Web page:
Hiroshima, the name conjures up only one image to just about everyone. It's a strange tourist destination in that sense. In the same ilk as Auschwitz or the Cambodian Killing Fields. How odd it is to think that these places, where some of the worst atrocities in history occurred, are now places where tourists flock to take pictures. I'm sure those involved could never have imagined it.
Hiroshima and Nagasaki are still the only cities against which a nuclear weapon has ever been used, and walking around the museum in the Peace Memorial Park, one can only hope this will continue to be the case. Hiroshima was apparently selected since it had not sustained other bombing damage during the raids and would therefore provide a suitable clean target for analysis of the devastation due solely to the A-bomb.
The bomb, known as “Little Boy”, was detonated mid-air, not far above the still standing Prefectural Industrial Promotion Hall (more snappily known as the A-bomb dome). As the picture below shows, the city was pretty much just wiped off the map, for a radius of around 2km, just about every building was razed except a few skeletal remains. The death toll was staggering, at up to 140,000 people (half instantly, half later). The bomb was equivalent to around 15,0000 tonnes of TNT. It's certainly worrying to think that today the nuclear bombs are even bigger. No wonder people were worried about nuclear apocalypse during the '60s given bombs like the Tsar Bomba, at 50,000,000 tons (3800 Little Boys!), were being tested then. If you want to examine the morbid consequences of these bombs have a go on the nukemap app to see just how much destruction these weapons could actually do. You can even select various bomb events from history, like Little Boy and Hiroshima.
For me the visit was particularly interesting since my background is in Physics, and the tale of the development of Little Boy during the “Manhatten Project” in Los Alomos, is one I've read about a number of times, most memorably in Richard Feynman's biography. To be honest, I find it totally amazing a few days away from the 70th anniversary of the bombings, that such a bomb has never been used against mankind since. Richard Feynman was apparently depressed after detonation, stating “What one fool can do, another can”, and after the New Mexico tests before the actual Hiroshima detonation, Oppenheimer famously quoted the Bhagavad Gita, “Now I am become Death, the destroyer of worlds”. It is perhaps pessimistic, but with countries like North Korea becoming nuclear powers, it's hard to not consider when one of these devices will be used again. Prof Stephen Hawking recently was quoted as saying we must either colonise space or face nuclear Armageddon. Food for thought.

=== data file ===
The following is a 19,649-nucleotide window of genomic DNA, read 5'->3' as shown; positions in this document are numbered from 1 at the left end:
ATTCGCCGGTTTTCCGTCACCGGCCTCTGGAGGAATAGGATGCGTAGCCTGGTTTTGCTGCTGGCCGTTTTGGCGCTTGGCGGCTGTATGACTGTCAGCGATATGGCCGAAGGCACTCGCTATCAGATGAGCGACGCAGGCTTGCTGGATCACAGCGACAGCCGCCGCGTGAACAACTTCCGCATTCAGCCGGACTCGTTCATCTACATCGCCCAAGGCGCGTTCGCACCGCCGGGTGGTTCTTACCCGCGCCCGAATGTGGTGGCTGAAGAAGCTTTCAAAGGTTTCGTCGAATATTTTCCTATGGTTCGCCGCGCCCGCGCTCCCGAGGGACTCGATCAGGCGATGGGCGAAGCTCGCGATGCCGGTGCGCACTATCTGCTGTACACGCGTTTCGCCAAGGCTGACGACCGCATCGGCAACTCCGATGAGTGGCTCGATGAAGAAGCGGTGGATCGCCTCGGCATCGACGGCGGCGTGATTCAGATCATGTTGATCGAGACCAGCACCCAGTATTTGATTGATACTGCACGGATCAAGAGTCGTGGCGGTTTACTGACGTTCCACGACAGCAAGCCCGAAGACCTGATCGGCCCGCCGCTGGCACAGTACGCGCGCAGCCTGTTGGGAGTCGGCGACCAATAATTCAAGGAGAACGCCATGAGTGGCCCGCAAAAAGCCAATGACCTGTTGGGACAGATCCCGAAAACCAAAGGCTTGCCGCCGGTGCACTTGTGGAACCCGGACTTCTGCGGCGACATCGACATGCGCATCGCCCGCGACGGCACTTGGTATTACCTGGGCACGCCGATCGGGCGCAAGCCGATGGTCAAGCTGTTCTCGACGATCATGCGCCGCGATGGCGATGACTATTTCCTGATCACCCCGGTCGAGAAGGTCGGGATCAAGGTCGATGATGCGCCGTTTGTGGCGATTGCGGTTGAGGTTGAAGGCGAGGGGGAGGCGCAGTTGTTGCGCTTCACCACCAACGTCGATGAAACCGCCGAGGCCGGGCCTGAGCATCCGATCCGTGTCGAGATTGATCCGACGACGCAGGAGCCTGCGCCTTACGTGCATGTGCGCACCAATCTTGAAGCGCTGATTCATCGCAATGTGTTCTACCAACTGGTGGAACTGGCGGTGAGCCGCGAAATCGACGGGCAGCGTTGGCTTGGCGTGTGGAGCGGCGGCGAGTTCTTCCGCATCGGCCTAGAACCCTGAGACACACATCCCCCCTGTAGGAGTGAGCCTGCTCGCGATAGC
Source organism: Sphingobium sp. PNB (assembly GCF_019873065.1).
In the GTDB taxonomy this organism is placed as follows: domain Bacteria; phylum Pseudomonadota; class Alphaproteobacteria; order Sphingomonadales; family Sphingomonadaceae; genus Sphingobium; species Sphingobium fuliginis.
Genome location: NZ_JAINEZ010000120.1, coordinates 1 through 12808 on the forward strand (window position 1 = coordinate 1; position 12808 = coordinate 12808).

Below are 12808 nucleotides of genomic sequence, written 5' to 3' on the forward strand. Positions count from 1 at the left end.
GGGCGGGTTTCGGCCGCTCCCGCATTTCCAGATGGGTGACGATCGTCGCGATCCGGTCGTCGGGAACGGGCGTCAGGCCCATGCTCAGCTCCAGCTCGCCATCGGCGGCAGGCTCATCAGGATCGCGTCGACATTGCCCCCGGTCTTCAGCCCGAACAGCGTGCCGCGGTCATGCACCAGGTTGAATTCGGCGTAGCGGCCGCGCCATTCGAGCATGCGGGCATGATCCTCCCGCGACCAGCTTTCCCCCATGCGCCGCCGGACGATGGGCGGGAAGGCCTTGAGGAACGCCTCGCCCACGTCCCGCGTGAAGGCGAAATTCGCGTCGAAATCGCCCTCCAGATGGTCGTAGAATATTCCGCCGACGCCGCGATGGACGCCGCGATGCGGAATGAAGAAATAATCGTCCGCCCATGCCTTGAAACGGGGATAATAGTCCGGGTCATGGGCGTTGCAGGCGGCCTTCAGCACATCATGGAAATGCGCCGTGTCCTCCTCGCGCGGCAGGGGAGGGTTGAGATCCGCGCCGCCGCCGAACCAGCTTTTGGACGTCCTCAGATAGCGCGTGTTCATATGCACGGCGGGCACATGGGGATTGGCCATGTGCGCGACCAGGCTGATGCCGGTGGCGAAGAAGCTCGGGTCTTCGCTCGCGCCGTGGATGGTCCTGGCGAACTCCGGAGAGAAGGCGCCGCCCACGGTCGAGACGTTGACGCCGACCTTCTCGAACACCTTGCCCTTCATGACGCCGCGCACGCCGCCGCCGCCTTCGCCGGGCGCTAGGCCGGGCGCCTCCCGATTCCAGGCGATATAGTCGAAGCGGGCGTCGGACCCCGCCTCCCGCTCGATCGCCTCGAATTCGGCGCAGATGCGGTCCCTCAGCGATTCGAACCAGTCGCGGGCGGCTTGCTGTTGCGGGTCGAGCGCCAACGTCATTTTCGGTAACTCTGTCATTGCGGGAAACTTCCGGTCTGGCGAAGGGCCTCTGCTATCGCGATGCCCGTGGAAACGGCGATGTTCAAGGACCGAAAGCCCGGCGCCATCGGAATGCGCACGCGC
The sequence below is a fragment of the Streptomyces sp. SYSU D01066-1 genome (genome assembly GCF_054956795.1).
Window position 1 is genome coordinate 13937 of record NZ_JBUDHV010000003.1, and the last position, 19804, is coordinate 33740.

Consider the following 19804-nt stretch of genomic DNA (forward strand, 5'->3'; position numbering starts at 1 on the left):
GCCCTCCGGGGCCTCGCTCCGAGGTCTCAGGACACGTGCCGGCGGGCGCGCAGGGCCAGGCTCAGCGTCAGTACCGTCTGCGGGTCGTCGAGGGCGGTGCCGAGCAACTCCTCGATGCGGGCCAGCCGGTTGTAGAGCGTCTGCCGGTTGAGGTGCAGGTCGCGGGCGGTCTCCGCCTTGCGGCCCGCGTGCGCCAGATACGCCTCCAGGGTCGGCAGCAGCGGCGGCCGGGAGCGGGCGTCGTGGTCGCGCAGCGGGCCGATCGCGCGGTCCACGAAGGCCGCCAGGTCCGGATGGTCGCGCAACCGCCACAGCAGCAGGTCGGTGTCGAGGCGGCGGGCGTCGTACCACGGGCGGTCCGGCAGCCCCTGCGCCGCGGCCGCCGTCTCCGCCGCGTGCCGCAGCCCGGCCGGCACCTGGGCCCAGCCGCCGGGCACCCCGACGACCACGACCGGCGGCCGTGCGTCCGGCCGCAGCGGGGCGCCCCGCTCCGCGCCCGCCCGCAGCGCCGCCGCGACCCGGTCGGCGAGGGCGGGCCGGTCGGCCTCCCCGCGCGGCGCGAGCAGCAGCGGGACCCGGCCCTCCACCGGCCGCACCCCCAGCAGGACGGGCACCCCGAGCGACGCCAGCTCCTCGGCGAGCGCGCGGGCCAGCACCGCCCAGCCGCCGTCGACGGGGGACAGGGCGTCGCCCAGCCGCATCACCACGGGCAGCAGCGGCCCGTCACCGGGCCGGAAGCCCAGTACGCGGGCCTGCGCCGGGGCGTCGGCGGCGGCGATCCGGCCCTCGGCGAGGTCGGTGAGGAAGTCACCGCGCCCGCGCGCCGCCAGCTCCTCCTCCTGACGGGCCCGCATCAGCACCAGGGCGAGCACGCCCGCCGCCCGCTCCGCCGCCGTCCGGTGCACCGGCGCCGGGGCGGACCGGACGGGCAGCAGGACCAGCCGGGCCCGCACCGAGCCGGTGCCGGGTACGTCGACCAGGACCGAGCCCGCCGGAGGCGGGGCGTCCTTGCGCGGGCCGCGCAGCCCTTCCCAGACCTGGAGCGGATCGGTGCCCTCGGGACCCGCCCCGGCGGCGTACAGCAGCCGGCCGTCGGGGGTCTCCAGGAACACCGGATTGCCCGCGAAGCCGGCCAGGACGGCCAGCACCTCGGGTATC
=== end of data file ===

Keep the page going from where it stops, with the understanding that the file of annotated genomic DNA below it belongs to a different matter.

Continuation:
On a cheerier note, Hiroshima has completely bounced back, and now forms a vibrant, modern city. There are lots of rivers running through the city and the hills provide a very pleasant backdrop. We stayed with a Japanese guy called Yoshiharu in an airbnb in the suburbs of Hiroshima, up in the hills. He took us to the local summer festival that was under way at the time, where we were the only westerners and, I think, an even bigger spectacle than the entertainment; we were invited on to the stage and asked to help read out the raffle prize winners (phonetically repeating the Japanese into the mic and blushing a vibrant shade of red). Next we were asked to take part in the dancing. I sinced looked up the name of the song we danced to, and it is called “Tanko Bushi”. It is a coal miners song, and it involved a shovelling coal action, followed by throwing the coal sack over the shoulder, shielding one's eyes from the moon, and a couple of twirls followed by a push action. It was interesting seeing the tranquil suburbs set in the mountains outside the city, and it really gave us a real picture of Japanese life. The bedroom was sparse with tatami mats and futons, and Yoshiharu gave us some interesting food and drink including a distilled drink called Shochu, which I'd never heard of before. Yoshiharu also played us some traditional Japanese instruments, but unfortunately the name now escapes me. It was a kind of triangular, wind instrument.
After Hiroshima, we caught the tram to Miyajima (around an hour and Y260). We didn't stay on the island, opting instead for a cheaper place at the mainland port, since the ferries are every 10mins anyway and the trip is really short.
We caught the ferry over to Miyajima in time for the high tide over the submerged Torri gate (although the pic is from low-tide after our hike, which personally I found more beautiful with the setting sun). We went to acquarium in the morning, which is dedicated to marine life of the Seto Inland Sea, such as the finless porpoise, which seemed to swim around as if it was always smiling. The island's town was very pretty, with lots of food treats to try such as the Momiji Manji maple leaf shaped sponge sweets (I believe "Momiji" means maple leaf, and "Manji" means sweet or pleasant, which indeed it was) , oysters, fried burdock and conger eel. We dragged ourselves, despite the heat of the sun, up Mt Misen, which was well worth the climb (maybe 1.5hrs to walk up, or you can just lazy and take the ropeway car) with very nice views over the bay and nearby islands. The only thing that detracted from the summit was the noise coming from the ropeway station annoucements (I felt like I was in Grand Central Station with the various train annoucements coming over the tanoy. How could these all be necessary for a simple ropeway!?).